1. Apparently you are supposed to hoon down a shared path then when you get to the bottom step your bike sideways into one of the two- cycle stop boxes within the road carriageway. Going up the hill was simply too hard for them and they gave up at that point. Maybe the model said bikes only go east!

      1. At least stepping the bike sideways from shared paths into advance stop boxes is something Aucklanders are practised at if they’re bold enough to cycle on the road at all. And we wouldn’t want to raise expectations of anything like a continuous, unbroken path.

  11. The research by Caroline Shaw is important; Auckland Transport (and NZTA) need to look at the assumptions underpinning their drive to prioritise attending to peak hour commuter needs.

    To reduce emissions, increase local access, and provide modeshift opportunities there are low hanging fruit they can address that have nothing to do with the peak hour commuter needs. It’s not that peak hour doesn’t matter, it’s that work to improve it shouldn’t crowd out other opportunities, like cycleways, low traffic neighbourhoods and functioning frequencies for interpeak, morning and evening public transport.

    But if you’ve never challenged where your own mindset comes from you won’t prioritise these low-hanging fruit. Good to recognise one’s own demographically-influenced prejudices. Looking at you, AT ELT.

  12. Looking at LQS why haven’t they built a canopy across from Britomart to the new Commercial Bay ? . I would have thought people like Matt L would have mentioned that also as he would be one of those affected on wet days , as he uses both the train and buses in his everyday travels when it rains and the cleaning staff would also be happy not having to mope water all day .

    1. Why would they mop it? It’s an outdoor laneway paved for outdoor use. The square is uncovered to allow for flexible use.

      1. I was talking about the entrances to the enclosed buildings with those little signs that say danger wet floors . LQS tiles are so designed to not be slippery were as the tiles inside are highly polished and can be dangerous when wet .

    2. There used to be a pedestrian underpass under Lower Queen St that linked to the old shopping mall and also under Customs St (one of the entrances is still there). It wouldn’t have been possible to preserve this when they dug everything up for CRL, plus it probably didn’t meet modern standards for disability access. However it’s a mystery to me why no underpass was reinstated. From my time working on CRL1 there was certainly no technical reason why it couldn’t be done. I suspect it came down to cost cutting.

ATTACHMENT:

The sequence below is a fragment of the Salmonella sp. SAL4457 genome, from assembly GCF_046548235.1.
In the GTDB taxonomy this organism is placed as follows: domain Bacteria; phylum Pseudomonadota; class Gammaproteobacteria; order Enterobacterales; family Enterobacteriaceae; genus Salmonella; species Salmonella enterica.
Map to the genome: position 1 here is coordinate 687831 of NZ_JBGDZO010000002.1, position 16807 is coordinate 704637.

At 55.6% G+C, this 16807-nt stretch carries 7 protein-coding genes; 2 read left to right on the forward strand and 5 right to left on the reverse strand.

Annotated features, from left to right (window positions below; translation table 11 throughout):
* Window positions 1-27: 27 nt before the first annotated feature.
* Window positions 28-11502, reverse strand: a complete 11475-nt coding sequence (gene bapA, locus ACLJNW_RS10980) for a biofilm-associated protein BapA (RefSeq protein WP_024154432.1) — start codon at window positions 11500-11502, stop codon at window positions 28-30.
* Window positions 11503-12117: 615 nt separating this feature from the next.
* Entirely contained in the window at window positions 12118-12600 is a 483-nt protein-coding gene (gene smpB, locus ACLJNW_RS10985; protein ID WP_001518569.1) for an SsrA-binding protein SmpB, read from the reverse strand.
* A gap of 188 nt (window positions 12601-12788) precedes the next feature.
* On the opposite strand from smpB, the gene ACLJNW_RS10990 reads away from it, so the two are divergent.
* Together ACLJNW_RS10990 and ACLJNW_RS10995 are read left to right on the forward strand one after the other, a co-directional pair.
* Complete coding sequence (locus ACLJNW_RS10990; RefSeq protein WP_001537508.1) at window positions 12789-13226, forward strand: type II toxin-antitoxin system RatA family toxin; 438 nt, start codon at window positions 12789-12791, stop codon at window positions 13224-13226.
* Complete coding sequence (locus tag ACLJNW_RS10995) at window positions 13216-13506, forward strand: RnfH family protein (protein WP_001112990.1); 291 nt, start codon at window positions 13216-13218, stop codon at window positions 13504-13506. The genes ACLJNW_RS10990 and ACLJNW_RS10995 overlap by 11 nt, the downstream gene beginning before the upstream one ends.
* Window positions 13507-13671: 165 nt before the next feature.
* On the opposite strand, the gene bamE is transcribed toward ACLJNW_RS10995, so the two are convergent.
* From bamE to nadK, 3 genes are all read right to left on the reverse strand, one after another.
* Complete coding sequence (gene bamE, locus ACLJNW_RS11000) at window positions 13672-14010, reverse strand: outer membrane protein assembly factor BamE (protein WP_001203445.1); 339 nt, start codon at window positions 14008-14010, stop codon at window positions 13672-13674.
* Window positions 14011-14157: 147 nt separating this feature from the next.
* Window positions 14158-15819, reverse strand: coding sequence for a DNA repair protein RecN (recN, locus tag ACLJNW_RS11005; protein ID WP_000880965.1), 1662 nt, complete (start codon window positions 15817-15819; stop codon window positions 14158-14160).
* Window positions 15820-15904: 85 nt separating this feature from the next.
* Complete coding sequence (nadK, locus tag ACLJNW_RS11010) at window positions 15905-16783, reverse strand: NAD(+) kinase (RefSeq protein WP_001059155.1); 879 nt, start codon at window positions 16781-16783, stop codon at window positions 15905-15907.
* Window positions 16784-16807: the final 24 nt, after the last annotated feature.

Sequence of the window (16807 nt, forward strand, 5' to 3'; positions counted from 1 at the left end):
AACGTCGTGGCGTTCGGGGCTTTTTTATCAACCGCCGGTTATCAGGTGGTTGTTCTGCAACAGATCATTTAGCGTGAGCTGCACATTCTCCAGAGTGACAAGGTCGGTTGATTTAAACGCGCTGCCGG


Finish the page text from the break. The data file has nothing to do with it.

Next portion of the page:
Having pedestrian underpasses improving the walk-up catchment of public transit stations is a no-brainer. Go overseas and they’re a standard feature of train stations. Even the capital of the Solomon Islands (Honiara, population <100,000) has a pedestrian underpass between the central market bus station and the strip of bale shops on the other side of the road.

      1. The old underpass had a lift to get up ad onto LQS to get to the buses besides the stairs that were there . They could have reinsatated it if they had split the underground plant room . It then could hve given them easier access in 2 directions to the plant room and to the new Commericial Bay Building , but then again would CMB be want another lift to take over retail space ? .

      2. It was intentional to remove it, it was poorly used, leaked and an expensive to replace component.

        And as there is no longer a road to go under the square will be freely available for people to walk across in any direction.

        Sure it rains, but it rains all across downtown. Having the first 30m underground doesn’t really change the situation.

      3. Log Bear – I think the Customs St entrance you mention may be for
        an underground toilet, which was closed many years ago.
        I was scared to use it in the 1960’s – it was bad even then.
        I will miss the subway between Britomart and the old building – it was
        great in wet weather.

        1. There also use to 1 in Vctoria st also which closed when the Fay/Richwhite building was put up and they opened a door in the side of the building for the public to use and that never was seemed to be opened .

  13. I now live in Sydney but so happy to see this open. Great to see so much foot traffic (amazing what happens when you put great public transport connections next to places to shop). So very proud of our country in recent months and to have level one now so far ahead of other countries is fantastic. Here in Sydney, there are still significant restrictions (although they are slowly easing).

    Auckland is a work in progress but slowly and surely it is getting better after so many years of groups like this blog fighting for public transport and public space change.

  14. I have heard that as part of the Council’s half-a-billion dollar financial hole, cutbacks mean the Quay St improvements won’t extend any further east past Commerce St now?

    1. This is what I saw on the 7thMay along Quay St and it hasn’t changed that much since I walked along there just after Xmas ;-

  15. What a way to go screw public transport with wasted empty buses such as rush hour sunday ghost passengers riders like a 981 & 984 bus that goes the same time and much most the same route empty, then stop the timetable at 7pm so no one can get a NEX bus into the city that runs a few more hours, when all the money runs out we can all use the roads, lets build more roads, we need more and more roads so more and more no passenger cars can choke them up

  16. Re car sizes. Yes some of those new SUV’s are ridiculously sized monsters. You really notice when you walk around one. Sure they are all safe inside them but no one else is.

    1. +1 We had a local children’s football match the other day. Just about all the parents arrived in large SUVs. And today i cycled to a local mountain bike park. Again just about all the cars in the park carrying mountain bikes were giant SUVs. If more and more young people are buying them it is unlikely they will ever want to go back to anything smaller. Maybe in the longer term they will simply move into giant electric SUVs. Scary for cyclists and walkers.

  17. Surprising the Medallion Dr project is going ahead. I thought they had cancelled all CAPEX that wasnt already underway.